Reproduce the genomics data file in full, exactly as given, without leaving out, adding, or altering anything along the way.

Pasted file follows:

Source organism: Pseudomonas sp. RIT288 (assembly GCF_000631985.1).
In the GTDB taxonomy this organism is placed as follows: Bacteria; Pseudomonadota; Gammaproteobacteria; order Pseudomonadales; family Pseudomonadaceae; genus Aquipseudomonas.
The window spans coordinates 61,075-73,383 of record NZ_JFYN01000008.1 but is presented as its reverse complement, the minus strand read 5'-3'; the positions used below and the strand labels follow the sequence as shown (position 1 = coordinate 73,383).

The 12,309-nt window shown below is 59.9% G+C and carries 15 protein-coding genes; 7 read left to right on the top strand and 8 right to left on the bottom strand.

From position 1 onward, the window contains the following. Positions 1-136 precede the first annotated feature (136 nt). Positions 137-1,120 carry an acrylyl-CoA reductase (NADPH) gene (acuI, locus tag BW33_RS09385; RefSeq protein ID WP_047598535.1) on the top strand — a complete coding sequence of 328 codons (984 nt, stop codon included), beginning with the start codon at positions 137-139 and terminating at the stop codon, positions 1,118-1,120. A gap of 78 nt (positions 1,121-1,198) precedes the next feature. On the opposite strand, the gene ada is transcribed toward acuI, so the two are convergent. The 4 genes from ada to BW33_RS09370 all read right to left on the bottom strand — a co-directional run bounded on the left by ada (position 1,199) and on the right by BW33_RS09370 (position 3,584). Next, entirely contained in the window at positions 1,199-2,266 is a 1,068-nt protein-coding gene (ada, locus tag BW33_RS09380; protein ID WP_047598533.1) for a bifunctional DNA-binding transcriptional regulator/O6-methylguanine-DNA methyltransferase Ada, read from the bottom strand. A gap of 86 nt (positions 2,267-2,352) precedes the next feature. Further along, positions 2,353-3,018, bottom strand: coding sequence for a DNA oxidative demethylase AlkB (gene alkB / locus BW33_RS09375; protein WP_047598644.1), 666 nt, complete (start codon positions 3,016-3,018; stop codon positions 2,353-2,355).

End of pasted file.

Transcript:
Source organism: Pseudomonas sp. RIT288 (assembly GCF_000631985.1).
In the GTDB taxonomy this organism is placed as follows: Bacteria; Pseudomonadota; Gammaproteobacteria; order Pseudomonadales; family Pseudomonadaceae; genus Aquipseudomonas.
The window spans coordinates 61,075-73,383 of record NZ_JFYN01000008.1 but is presented as its reverse complement, the minus strand read 5'-3'; the positions used below and the strand labels follow the sequence as shown (position 1 = coordinate 73,383).

The 12,309-nt window shown below is 59.9% G+C and carries 15 protein-coding genes; 7 read left to right on the top strand and 8 right to left on the bottom strand.

From position 1 onward, the window contains the following. Positions 1-136 precede the first annotated feature (136 nt). Positions 137-1,120 carry an acrylyl-CoA reductase (NADPH) gene (acuI, locus tag BW33_RS09385; RefSeq protein ID WP_047598535.1) on the top strand — a complete coding sequence of 328 codons (984 nt, stop codon included), beginning with the start codon at positions 137-139 and terminating at the stop codon, positions 1,118-1,120. A gap of 78 nt (positions 1,121-1,198) precedes the next feature. On the opposite strand, the gene ada is transcribed toward acuI, so the two are convergent. The 4 genes from ada to BW33_RS09370 all read right to left on the bottom strand — a co-directional run bounded on the left by ada (position 1,199) and on the right by BW33_RS09370 (position 3,584). Next, entirely contained in the window at positions 1,199-2,266 is a 1,068-nt protein-coding gene (ada, locus tag BW33_RS09380; protein ID WP_047598533.1) for a bifunctional DNA-binding transcriptional regulator/O6-methylguanine-DNA methyltransferase Ada, read from the bottom strand. A gap of 86 nt (positions 2,267-2,352) precedes the next feature. Further along, positions 2,353-3,018, bottom strand: coding sequence for a DNA oxidative demethylase AlkB (gene alkB / locus BW33_RS09375; protein WP_047598644.1), 666 nt, complete (start codon positions 3,016-3,018; stop codon positions 2,353-2,355).